Chalcophile Elements: Systematics and Relevance

Wieser, Penny and Jenner, Frances (2021). Chalcophile Elements: Systematics and Relevance. In: Alderton, David and Elias, Scott A. eds. Reference Module in Earth Systems and Environmental Sciences. Elsevier, pp. 67–80.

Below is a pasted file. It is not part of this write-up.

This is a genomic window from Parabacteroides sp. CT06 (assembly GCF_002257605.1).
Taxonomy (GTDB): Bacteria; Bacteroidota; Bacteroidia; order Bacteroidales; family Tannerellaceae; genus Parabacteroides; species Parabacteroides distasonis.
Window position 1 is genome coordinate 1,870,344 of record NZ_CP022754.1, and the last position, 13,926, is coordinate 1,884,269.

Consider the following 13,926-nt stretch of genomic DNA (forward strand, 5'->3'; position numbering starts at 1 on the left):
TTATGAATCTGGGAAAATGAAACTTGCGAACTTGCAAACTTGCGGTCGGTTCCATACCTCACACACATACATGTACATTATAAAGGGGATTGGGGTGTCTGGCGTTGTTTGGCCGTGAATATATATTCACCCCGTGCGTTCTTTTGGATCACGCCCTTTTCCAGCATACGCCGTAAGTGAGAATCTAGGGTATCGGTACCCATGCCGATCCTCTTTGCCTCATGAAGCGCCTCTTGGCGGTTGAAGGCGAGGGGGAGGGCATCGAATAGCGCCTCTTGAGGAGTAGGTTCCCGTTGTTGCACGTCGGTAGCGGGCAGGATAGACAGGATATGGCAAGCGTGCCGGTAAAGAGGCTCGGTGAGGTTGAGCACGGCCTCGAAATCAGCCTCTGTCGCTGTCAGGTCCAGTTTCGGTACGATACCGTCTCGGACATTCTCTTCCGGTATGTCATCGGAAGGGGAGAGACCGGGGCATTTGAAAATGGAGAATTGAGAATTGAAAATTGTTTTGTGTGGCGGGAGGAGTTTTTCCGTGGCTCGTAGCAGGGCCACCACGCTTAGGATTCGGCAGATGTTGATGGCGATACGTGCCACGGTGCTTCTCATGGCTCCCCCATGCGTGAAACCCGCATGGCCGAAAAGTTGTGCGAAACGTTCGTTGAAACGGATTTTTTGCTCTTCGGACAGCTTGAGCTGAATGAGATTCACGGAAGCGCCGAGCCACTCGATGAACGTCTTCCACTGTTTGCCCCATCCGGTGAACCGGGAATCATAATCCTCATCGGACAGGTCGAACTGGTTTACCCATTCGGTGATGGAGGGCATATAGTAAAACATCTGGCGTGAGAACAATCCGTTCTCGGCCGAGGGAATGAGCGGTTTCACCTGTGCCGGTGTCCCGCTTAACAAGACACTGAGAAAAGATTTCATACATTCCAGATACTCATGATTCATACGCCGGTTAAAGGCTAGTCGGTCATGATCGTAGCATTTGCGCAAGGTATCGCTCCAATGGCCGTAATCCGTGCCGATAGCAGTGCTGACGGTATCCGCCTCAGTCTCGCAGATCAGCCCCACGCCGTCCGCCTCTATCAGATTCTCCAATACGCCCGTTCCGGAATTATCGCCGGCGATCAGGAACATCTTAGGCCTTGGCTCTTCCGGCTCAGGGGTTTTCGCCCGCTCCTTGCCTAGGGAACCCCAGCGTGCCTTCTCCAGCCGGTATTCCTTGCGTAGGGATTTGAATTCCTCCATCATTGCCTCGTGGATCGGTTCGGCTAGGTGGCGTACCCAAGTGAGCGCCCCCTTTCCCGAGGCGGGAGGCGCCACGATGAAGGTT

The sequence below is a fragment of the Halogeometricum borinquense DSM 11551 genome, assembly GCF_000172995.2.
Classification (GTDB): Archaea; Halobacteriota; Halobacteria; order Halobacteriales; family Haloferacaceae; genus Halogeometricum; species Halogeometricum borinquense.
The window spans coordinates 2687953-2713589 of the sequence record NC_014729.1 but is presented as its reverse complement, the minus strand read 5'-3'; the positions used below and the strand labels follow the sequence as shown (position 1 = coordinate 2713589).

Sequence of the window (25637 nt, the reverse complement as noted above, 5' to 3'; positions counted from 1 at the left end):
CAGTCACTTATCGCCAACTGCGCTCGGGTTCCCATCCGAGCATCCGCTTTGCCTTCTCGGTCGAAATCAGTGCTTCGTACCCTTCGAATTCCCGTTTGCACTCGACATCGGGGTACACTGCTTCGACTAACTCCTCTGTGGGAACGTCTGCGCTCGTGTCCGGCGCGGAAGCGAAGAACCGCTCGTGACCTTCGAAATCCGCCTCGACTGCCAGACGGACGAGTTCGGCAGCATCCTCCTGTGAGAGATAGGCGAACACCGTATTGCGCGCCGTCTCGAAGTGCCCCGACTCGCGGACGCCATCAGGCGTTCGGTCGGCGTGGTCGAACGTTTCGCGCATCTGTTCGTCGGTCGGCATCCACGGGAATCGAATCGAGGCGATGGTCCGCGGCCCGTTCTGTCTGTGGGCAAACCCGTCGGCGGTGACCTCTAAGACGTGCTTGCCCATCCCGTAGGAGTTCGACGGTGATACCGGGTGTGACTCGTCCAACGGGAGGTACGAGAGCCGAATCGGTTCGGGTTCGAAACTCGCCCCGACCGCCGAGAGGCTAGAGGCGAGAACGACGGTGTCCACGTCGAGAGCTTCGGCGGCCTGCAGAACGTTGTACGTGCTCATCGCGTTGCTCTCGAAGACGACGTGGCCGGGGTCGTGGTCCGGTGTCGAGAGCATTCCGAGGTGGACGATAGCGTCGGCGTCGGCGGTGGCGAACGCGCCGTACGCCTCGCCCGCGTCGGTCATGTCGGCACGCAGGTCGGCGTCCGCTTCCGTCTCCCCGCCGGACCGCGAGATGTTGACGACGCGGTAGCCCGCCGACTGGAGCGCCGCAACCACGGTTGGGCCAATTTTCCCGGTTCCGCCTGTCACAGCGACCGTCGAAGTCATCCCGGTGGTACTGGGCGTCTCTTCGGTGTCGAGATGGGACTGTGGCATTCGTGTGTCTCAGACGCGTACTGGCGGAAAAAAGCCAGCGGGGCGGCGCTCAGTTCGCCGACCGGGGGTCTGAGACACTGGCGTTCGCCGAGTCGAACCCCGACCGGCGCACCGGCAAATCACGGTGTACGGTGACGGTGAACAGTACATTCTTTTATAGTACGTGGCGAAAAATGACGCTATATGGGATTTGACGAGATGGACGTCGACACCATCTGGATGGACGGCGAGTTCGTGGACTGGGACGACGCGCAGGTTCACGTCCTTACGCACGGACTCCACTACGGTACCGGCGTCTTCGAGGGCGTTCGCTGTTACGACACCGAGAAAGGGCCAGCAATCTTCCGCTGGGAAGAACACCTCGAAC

Chalcophile elements, defined as those which have an affinity for a sulfide phase (e.g., Ni, Cu, Se, As, Cd, In), are essential components of many aspects of modern technology (e.g., photovoltaic cells, batteries, wind turbines). Their relative abundances in the Earth's mantle, and crust compared to meteorites also provide crucial insights into the evolution of our planet. Yet, our understanding of their behavior during various geological processes (e.g., core formation, mantle melting, fractional crystallization, fluid exsolution) has long been hindered by an absence of experimental data regarding their affinity for different phases. It is only recently that advances in analytical methods, such as laser ablation inductively coupled plasma mass spectrometry (LA-ICP-MS), have permitted in-situ analyses of low concentration chalcophile elements, many of which are affected by elemental interferences (e.g., Se). These analytical advances, combined with improved experimental methodologies, have revealed that the affinity of elements for different phases is highly dependent on pressure, temperature, oxygen fugacity and the composition of the system (e.g., silicate melt FeO contents). For example, many siderophile elements display chalcophile element tendencies when there is no metallic phase in the system, and many chalcophile elements show volatile tendencies during planetary formation and subaerial volcanic activity. Thus, while the original classification developed by Goldschmidt has broad applicability, we emphasize that the affinity of certain elements for different phases must be evaluated at the conditions of interest to fully understand the geological processes that they record.

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